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28 minutes ago, ZRod said:

It's a long fall from that saddle...

 

Not every American citizen had the luxury of sharing that "unity" that day. Let's not forget that either.

 

So when someone says "Black Lives Matter", you chime in with "All Lives Matter" right?  Because that's the logic you're using right now.

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1 minute ago, Redux said:

 

So when someone says "Black Lives Matter", you chime in with "All Lives Matter" right?  Because that's the logic you're using right now.

Just stop.

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9 minutes ago, ZRod said:

Just stop.

 

You opted to "be that guy", take your own advice.  On the anniversary of a tragedy your big takeaway from a post trying to find a positive of unity was to try and split it.  Don't we have enough divide?  Of course people of darker skin tone had a tough time after 9/11, and not just from established racism.  Terrorism became all too real for the entire country.  Fear breeds hate.  You're not offering an alternative perspective here, you're shoehorning a relative issue onto a moment of remembrance.  But at least you waited until 9/12.

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2 hours ago, Redux said:

 

Sorry I guess I thought yesterday was about remembering those lost and those that responded, 

 

That is absolutely valid. Yesterday was another moment to remember and honor, but also an opportunity to learn.

 

 

1 hour ago, ZRod said:

Not every American citizen had the luxury of sharing that "unity" that day. Let's not forget that either.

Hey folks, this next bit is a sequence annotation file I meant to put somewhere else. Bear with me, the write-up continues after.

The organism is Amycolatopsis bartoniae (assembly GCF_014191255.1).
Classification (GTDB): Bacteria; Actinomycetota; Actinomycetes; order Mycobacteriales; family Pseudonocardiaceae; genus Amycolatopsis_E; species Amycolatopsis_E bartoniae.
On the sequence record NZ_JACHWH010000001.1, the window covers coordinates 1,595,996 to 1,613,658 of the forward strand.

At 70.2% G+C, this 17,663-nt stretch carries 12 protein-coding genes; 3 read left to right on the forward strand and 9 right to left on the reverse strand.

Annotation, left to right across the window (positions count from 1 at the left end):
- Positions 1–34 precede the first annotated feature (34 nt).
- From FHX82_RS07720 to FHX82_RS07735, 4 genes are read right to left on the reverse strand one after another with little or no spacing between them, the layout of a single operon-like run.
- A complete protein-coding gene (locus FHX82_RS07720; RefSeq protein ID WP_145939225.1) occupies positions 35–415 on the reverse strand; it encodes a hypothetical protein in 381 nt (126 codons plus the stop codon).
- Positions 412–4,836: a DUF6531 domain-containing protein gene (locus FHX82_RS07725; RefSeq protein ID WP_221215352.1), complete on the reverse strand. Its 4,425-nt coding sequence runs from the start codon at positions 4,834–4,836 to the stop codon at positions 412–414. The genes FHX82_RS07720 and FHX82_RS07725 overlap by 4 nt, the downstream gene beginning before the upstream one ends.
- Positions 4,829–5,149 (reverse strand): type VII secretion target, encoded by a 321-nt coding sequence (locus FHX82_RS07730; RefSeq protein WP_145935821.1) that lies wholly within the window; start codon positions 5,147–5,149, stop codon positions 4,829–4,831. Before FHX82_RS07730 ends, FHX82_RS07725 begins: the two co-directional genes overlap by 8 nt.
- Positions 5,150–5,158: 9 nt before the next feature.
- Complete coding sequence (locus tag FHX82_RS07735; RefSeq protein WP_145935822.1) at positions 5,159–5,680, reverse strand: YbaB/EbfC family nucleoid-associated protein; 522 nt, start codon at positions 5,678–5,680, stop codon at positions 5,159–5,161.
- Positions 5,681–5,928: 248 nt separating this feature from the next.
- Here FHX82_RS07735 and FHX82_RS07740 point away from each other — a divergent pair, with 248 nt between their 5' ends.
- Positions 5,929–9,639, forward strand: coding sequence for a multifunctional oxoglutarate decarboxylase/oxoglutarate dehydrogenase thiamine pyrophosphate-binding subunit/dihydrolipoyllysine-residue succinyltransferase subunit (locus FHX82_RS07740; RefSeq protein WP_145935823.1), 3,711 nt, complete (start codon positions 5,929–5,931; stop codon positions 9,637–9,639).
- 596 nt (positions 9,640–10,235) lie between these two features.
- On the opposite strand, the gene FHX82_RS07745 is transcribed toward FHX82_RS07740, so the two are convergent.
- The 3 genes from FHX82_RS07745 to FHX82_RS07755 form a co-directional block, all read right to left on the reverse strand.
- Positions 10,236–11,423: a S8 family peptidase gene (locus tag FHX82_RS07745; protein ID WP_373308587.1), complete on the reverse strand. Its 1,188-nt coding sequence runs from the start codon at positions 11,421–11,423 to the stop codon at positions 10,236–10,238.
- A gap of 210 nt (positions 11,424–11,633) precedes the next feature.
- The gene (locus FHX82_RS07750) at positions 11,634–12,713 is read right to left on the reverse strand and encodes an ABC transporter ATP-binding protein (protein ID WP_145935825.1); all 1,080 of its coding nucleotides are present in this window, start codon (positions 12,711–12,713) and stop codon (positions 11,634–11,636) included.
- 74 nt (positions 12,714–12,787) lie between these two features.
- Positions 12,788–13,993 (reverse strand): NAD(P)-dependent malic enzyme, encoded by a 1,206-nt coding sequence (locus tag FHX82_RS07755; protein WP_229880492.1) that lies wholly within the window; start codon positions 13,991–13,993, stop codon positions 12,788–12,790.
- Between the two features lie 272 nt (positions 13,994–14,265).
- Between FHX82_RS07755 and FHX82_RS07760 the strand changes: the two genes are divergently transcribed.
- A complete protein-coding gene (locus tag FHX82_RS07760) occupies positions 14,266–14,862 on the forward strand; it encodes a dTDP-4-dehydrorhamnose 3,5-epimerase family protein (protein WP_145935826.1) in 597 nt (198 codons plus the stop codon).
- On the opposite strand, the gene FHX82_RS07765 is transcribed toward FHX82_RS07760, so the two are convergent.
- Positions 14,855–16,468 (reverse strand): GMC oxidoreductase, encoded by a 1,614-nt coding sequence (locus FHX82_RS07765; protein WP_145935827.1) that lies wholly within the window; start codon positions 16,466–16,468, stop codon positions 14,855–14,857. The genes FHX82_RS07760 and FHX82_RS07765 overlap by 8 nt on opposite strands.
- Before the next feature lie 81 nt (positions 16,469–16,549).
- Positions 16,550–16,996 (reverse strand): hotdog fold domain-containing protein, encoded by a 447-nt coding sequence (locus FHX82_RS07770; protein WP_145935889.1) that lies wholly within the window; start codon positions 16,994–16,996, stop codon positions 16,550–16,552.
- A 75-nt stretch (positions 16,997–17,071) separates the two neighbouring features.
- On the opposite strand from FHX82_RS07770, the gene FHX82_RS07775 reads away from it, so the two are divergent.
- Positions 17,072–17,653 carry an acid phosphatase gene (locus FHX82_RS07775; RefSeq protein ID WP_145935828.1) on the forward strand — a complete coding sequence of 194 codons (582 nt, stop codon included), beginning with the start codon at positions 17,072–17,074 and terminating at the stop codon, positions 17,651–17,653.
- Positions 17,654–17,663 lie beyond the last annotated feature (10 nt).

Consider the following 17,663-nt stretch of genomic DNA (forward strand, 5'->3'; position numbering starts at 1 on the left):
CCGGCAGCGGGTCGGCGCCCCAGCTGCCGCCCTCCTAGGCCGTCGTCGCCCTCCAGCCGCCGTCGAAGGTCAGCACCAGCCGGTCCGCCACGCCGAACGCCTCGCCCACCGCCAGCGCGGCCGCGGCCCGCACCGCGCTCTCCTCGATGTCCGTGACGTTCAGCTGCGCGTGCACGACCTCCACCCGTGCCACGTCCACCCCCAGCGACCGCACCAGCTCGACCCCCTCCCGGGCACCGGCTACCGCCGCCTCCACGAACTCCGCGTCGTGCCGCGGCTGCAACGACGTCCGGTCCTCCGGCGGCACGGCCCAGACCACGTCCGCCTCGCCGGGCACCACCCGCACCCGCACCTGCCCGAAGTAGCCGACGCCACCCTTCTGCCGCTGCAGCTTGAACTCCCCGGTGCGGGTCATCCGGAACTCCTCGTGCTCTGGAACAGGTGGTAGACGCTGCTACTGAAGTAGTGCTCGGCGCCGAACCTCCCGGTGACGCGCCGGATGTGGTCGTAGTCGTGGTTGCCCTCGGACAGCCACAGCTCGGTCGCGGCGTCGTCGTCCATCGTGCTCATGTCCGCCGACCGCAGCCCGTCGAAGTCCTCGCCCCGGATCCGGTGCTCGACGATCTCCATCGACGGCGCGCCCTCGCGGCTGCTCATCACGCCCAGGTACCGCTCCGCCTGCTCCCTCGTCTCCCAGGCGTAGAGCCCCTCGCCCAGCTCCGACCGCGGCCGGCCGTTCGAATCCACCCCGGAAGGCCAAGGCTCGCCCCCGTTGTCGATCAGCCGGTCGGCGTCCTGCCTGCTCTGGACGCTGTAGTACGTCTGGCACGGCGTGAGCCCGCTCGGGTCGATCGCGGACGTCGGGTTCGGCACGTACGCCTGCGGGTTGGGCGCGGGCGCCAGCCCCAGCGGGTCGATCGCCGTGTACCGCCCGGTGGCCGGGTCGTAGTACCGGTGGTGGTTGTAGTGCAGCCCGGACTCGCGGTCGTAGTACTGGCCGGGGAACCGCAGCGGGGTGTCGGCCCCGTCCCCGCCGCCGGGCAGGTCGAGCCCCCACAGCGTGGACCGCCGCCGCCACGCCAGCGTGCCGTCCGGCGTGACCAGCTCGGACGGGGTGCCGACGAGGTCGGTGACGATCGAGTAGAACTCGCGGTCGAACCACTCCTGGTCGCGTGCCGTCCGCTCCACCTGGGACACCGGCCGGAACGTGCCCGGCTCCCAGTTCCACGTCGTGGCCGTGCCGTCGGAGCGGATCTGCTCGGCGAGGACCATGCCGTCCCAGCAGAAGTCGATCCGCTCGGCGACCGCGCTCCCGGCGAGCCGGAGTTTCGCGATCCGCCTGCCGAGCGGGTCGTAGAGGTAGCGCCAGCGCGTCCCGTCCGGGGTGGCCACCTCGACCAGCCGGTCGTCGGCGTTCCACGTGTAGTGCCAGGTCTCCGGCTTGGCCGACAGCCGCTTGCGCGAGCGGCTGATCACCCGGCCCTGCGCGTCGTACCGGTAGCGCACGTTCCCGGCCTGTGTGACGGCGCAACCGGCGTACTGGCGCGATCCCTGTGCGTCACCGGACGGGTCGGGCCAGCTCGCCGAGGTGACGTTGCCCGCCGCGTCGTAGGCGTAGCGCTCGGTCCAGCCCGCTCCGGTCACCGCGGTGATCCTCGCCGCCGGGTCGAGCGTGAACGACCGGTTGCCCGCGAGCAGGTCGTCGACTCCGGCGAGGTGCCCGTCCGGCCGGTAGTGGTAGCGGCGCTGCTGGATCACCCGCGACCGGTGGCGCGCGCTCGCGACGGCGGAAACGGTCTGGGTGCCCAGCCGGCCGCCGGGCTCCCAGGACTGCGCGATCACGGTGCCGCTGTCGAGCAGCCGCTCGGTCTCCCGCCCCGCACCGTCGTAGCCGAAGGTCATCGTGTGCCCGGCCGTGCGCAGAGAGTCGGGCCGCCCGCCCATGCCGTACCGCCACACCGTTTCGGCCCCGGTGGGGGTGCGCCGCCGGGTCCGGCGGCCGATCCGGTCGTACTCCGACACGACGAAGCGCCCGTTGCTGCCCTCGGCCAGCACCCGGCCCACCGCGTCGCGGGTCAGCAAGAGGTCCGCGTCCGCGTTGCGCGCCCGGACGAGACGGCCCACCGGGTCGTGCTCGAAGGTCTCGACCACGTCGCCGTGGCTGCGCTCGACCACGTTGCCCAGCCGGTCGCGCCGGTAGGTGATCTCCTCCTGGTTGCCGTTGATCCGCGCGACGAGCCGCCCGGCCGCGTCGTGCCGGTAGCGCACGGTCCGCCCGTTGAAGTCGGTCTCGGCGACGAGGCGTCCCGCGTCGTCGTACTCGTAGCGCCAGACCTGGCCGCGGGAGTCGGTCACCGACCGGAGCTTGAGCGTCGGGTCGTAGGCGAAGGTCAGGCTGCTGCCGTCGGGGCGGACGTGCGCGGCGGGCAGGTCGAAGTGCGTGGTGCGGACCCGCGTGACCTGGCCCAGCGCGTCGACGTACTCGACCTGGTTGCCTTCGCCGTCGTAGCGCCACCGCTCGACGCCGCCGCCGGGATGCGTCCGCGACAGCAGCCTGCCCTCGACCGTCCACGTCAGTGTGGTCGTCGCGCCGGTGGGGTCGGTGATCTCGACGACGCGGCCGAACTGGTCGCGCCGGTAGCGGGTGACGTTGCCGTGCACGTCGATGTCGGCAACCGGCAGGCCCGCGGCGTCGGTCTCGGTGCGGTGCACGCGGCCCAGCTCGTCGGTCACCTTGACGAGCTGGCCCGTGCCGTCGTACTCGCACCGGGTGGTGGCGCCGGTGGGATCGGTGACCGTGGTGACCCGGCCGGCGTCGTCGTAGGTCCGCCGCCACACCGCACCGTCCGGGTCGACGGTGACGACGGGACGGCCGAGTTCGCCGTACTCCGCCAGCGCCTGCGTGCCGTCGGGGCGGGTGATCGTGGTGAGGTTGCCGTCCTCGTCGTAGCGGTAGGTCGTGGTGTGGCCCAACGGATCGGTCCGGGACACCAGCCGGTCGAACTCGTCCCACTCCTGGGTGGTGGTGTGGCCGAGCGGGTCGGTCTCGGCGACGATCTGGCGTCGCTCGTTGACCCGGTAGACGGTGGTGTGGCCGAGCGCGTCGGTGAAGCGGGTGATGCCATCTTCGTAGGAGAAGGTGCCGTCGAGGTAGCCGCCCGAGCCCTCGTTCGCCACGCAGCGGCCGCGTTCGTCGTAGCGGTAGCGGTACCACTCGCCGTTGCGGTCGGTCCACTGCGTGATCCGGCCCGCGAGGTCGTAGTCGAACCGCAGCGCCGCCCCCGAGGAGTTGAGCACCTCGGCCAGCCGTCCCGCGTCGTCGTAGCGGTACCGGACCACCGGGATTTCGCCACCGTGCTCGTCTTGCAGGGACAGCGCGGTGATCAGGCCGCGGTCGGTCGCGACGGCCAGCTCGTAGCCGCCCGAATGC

This is one of the important takeaways from that day, and recognizing some of the ugliness that rose out of that day does not need to be divisive. It should inspire us as Americans to do better and be better. When we think about 9/11 and then look around today, we should think about how the world changed in that moment and how things have otherwise changed since then, and how we should work to make positive change. 

 

 

1 hour ago, Redux said:

 

You opted to "be that guy", take your own advice.  On the anniversary of a tragedy your big takeaway from a post trying to find a positive of unity was to try and split it. 

 

I am often "that guy" as well, so I hope its okay that I jump in. I don't think ZRod was trying to "split" the "positive of unity." He was shining light on reality, and the reality is that there were and continue to be political and social consequences from 9/11. Unity borne out of fear and despair is not true unity. If we want to talk about unity and actually achieve it, what do we need to do? How have we fallen short? It is a very worthy topic of conversation, and we can honor the sacrifices of that day by having that conversation.

 

 

1 hour ago, Redux said:

Of course people of darker skin tone had a tough time after 9/11, and not just from established racism.  Terrorism became all too real for the entire country.  

 

Can you elaborate on what you mean by this? There are a lot of interwoven subjects here, I'm not sure which direction to go.